Bank directors can take heart from the results of say-on-pay votes during the past three years. Since the 2010 Dodd Frank Act gave shareholders of public companies the right to an advisory vote on executive compensation practices, banks have, on average, slightly outperformed all other companies in affirmative votes.
Although say-on-pay voting is ostensibly about pay only, it is one of the few mechanisms shareholders can use to directly send a message about their overall satisfaction with the company. Since the 2008 recession, banks have been subjected to intense scrutiny and an avalanche of negative publicity for their perceived role in precipitating the financial crisis. Nevertheless, if bank shareholders are unhappy, it hasn’t shown up in their say-on-pay votes.
From Semler Brossy’s say-on-pay database, we looked at the 2013 voting results through May 27th for all banks in the Russell 3000 index and compared them to the results for all other companies in the Russell 3000. We found that banks averaged a positive say-on-pay approval vote of 92.9 percent. The average for all other Russell 3000 companies is 91.1 percent. Banks not only outperformed other companies on the average approval rate but also in terms of variance: 83 percent of banks passed with more than 90 percent approval for executive pay compared to 77 percent for companies overall. Interestingly, no banks have as yet failed say-on-pay this year, while 2.2 percent of other companies recorded less than 50 percent shareholder approval, basically a failure.
These results have held remarkably steady since say-on-pay was instituted in 2011. In 2011, banks averaged 92.6 percent approval versus other companies at 90.7 percent. In 2012, banks averaged 91.7 percent approval versus other companies at 89.7 percent. Also, banks have failed say-on-pay at a slightly lower rate than companies in general, with failure rates of 0.5 percent in 2011 and 1.6 percent in 2012, versus general industry numbers of 1.5 percent in 2011 and 2.7 percent in 2012.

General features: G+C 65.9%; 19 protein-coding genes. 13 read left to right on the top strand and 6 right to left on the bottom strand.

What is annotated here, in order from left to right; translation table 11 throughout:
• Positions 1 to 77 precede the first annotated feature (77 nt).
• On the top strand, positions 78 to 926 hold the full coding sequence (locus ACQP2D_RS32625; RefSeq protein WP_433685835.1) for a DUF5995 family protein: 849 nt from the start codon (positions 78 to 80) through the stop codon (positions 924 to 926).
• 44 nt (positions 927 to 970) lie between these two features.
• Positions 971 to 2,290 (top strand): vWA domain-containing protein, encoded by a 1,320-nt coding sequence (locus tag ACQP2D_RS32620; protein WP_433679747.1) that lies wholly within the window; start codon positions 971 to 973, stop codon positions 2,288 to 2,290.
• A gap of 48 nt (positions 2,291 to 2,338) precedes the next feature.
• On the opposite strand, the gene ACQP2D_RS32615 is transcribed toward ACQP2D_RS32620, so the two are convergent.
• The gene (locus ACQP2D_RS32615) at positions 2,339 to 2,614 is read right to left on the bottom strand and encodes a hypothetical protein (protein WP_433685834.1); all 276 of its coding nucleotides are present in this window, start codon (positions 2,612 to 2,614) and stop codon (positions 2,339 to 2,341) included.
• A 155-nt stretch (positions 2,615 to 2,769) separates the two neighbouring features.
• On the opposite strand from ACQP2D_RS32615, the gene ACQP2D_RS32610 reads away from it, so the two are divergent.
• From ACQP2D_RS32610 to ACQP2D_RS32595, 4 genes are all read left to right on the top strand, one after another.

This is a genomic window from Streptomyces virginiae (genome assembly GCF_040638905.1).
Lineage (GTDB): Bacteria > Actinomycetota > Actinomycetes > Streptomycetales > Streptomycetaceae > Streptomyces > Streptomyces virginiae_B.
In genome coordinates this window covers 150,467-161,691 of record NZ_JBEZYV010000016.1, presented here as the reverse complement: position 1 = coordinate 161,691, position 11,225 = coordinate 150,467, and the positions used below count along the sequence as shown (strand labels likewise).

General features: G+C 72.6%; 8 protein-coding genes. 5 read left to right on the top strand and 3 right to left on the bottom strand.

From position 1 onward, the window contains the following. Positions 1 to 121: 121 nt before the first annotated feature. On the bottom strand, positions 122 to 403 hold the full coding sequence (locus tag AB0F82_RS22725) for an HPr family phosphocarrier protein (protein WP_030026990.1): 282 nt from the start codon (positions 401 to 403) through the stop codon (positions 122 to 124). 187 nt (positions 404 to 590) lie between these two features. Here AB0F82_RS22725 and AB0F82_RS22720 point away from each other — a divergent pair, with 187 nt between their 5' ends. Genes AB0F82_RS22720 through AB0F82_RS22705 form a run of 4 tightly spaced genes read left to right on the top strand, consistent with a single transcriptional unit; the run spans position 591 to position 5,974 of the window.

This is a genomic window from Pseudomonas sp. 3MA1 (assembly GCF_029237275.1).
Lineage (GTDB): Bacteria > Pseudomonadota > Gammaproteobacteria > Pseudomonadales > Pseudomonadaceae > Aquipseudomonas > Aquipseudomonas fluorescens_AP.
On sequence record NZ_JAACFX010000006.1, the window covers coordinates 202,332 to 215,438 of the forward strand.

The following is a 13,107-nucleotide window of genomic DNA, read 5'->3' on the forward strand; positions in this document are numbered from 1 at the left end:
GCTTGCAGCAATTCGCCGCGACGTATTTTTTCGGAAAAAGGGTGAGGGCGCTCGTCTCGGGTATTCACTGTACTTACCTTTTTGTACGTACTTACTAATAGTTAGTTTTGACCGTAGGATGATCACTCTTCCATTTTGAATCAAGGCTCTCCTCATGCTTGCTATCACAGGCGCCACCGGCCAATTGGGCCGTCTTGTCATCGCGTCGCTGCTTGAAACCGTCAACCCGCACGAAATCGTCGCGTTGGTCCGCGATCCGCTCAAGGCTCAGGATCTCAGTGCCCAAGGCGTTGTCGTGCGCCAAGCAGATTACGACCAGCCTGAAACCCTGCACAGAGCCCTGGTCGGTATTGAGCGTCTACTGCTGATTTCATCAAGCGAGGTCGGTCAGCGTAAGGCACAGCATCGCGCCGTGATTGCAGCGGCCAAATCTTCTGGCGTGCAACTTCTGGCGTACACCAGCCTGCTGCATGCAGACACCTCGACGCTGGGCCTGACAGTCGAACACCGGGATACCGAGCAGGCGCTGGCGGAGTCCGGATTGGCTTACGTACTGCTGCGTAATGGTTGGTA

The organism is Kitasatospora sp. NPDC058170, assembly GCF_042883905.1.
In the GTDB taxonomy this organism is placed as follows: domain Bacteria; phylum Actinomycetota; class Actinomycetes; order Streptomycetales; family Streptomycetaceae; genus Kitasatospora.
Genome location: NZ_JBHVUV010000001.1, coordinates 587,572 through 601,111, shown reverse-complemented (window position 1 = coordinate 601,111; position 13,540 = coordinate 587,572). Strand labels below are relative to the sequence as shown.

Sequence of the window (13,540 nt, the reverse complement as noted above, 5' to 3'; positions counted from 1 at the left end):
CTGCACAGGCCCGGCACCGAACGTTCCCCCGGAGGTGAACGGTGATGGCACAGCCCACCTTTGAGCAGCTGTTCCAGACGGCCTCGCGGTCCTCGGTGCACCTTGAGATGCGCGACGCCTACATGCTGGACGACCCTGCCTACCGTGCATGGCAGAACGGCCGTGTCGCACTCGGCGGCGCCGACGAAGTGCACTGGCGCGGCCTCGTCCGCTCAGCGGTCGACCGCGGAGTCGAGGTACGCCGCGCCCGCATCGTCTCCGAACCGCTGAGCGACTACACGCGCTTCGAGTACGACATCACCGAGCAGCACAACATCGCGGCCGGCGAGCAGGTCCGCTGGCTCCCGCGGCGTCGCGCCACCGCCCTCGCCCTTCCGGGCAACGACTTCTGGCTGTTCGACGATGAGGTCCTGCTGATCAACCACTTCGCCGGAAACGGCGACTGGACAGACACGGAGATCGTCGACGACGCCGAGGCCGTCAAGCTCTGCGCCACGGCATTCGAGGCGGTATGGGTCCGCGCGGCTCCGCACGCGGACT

What about the results for big banks versus small banks? After all, it was the big banks that bore the brunt of negative publicity about executive pay and government bailouts after 2008, while small and regional banks were largely unscathed. But when we looked at the 2013 results for the 30 largest banks by assets compared to all other banks, we found little difference. The large banks averaged 93.1 percent approval and the other banks averaged 92.5 percent, with similar results holding for 2012 and 2011.
These positive results may stem from a combination of factors. Shareholders are likely evaluating the compensation practices of their banks separately and distinctly from broad public or other concerns. Also, bank boards are likely taking the time to carefully design compensation programs and also clearly explaining this linkage of pay and performance in the proxy materials. In any case, no negative messages here. Move along.